Modal Message Dialog
If the processing has reached an unexpected or potentially dangerous condition, the user must make a decision. The correct presentation for this kind of disruptive question is a modal message dialog: a secondary window that interrupts user’s current activity and blocks interaction until the user decides how to proceed.
Use modal message dialogs sparingly. Users will learn to reflexively dismiss commonly-encountered modal message dialog without even reading them, defeating the purpose.
Is this the right control?
- Use modal message dialogs only for critical or infrequent tasks that require completion before continuing. Avoid disrupting the user; workflow maintenance and, therefore, the prevention of errors should be the primary objective.
- Modal message dialogs must offer choices regarding how to proceed;
don’t use them dialogs simply to inform or warn the user. Instead,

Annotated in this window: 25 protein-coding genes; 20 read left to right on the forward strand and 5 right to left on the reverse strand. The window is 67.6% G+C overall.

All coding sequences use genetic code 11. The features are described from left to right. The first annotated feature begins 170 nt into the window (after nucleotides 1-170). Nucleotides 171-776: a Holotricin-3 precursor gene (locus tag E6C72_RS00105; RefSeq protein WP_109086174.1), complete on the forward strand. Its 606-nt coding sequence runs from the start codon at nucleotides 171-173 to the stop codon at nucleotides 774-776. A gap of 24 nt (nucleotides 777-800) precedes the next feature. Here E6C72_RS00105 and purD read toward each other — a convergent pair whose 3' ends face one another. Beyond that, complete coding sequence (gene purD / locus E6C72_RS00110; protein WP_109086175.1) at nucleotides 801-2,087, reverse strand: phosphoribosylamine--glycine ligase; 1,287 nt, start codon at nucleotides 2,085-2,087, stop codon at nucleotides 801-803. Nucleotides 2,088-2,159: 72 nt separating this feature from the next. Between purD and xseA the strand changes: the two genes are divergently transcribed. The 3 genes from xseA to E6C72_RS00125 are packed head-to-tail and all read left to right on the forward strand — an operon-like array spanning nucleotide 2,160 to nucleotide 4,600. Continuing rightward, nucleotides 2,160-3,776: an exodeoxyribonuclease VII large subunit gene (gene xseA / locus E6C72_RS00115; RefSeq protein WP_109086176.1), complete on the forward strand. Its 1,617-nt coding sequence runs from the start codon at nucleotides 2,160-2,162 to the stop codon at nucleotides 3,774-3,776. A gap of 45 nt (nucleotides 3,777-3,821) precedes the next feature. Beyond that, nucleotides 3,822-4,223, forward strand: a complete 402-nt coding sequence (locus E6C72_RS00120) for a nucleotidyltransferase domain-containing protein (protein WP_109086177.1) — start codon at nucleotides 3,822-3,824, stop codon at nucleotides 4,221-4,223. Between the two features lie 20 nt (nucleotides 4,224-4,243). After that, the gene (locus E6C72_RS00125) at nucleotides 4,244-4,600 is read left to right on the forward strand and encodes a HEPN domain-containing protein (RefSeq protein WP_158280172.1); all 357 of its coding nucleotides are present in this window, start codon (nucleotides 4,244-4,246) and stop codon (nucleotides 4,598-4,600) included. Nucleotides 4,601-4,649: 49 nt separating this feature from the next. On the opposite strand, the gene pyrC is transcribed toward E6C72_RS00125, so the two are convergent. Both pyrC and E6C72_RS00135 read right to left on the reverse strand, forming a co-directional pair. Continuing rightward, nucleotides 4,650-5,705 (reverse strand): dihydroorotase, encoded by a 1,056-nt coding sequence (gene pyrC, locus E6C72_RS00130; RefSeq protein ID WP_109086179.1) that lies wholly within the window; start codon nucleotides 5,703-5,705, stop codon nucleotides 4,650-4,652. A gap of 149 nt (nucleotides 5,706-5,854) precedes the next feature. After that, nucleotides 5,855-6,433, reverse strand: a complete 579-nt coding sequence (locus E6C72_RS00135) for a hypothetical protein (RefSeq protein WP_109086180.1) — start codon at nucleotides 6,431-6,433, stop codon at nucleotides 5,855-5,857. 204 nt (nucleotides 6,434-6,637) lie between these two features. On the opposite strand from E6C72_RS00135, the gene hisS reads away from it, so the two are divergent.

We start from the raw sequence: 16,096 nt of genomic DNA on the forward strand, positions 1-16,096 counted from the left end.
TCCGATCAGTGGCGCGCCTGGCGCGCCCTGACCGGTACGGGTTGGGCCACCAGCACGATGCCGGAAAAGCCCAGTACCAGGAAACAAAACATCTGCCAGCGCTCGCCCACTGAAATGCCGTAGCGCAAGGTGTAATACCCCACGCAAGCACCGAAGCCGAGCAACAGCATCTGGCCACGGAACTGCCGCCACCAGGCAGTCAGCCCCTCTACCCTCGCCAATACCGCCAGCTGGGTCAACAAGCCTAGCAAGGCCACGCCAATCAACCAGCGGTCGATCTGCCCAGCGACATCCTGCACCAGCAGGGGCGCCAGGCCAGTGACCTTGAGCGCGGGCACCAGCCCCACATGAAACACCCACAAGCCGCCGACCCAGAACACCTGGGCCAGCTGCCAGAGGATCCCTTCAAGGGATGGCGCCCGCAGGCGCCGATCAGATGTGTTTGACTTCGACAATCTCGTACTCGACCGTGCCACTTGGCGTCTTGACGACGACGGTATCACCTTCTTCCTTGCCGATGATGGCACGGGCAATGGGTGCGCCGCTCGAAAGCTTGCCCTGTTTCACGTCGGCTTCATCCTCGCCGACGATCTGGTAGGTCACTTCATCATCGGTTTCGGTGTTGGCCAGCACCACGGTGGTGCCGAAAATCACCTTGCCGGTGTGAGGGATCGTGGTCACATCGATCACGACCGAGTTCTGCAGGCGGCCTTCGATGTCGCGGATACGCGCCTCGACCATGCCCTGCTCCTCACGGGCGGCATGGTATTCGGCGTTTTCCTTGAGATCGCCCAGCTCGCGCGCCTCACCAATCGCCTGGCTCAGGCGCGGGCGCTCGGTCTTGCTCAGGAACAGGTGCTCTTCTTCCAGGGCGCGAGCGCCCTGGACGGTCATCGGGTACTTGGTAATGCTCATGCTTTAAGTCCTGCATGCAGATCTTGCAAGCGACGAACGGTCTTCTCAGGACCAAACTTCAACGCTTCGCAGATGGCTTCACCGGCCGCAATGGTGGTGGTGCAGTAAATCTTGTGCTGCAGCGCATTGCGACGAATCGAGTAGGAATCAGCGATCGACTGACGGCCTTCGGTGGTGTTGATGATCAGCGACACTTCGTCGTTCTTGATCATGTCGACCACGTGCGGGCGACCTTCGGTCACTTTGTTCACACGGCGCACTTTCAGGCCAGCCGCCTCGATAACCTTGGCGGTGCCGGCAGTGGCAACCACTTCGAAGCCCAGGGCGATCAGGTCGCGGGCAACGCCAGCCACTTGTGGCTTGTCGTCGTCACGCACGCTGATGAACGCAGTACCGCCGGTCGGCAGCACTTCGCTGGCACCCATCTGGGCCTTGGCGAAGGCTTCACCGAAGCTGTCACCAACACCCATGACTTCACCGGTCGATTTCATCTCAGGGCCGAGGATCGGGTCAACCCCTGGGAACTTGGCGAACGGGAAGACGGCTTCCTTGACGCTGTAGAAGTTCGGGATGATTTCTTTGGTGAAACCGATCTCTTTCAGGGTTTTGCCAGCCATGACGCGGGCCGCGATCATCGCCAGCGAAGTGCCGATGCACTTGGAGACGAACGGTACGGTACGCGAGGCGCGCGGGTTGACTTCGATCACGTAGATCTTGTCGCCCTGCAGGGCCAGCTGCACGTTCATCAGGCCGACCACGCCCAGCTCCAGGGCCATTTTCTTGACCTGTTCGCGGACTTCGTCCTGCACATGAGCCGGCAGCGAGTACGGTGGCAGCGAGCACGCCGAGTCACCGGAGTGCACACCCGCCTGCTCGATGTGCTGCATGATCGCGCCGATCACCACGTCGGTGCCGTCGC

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- Dialogs should be modal, and block user interaction with the rest of the application until a choice has been made. Don’t block the entire user interface for the whole system, though.
- Create specific, actionable, user-centered error messages. Users should either perform an action or change their behavior as a result.
- Never add a countdown timers or otherwise force user to read and understand the message within a few seconds.
- For very long or complicated conditions, provide a short error message and complement it with a Details button that provides a lengthier explanation in the same dialog.
- If the dialog offers any destructive actions, such as “Delete” or “Remove”, make sure that the button for one of the safe actions is marked as the default.
- Tell the user the reason for the problem and offer help regarding how to solve the problem.
- Phrase your messages clearly, in non-technical terms. Avoid obscure error codes.
- Avoid wording that terrifies the user (“killed”, “fatal”, “illegal”) or blames them for their behavior. Be polite.
- Buttons should clearly indicate the available options using action verbs (“Delete”, “Rename”, “Close”, “Accept”, etc.) and allow the user to make an informed decision even if they have not read the message text. Never use “Yes” and “No” as button titles.
- Follow the general guidelines for dialogs .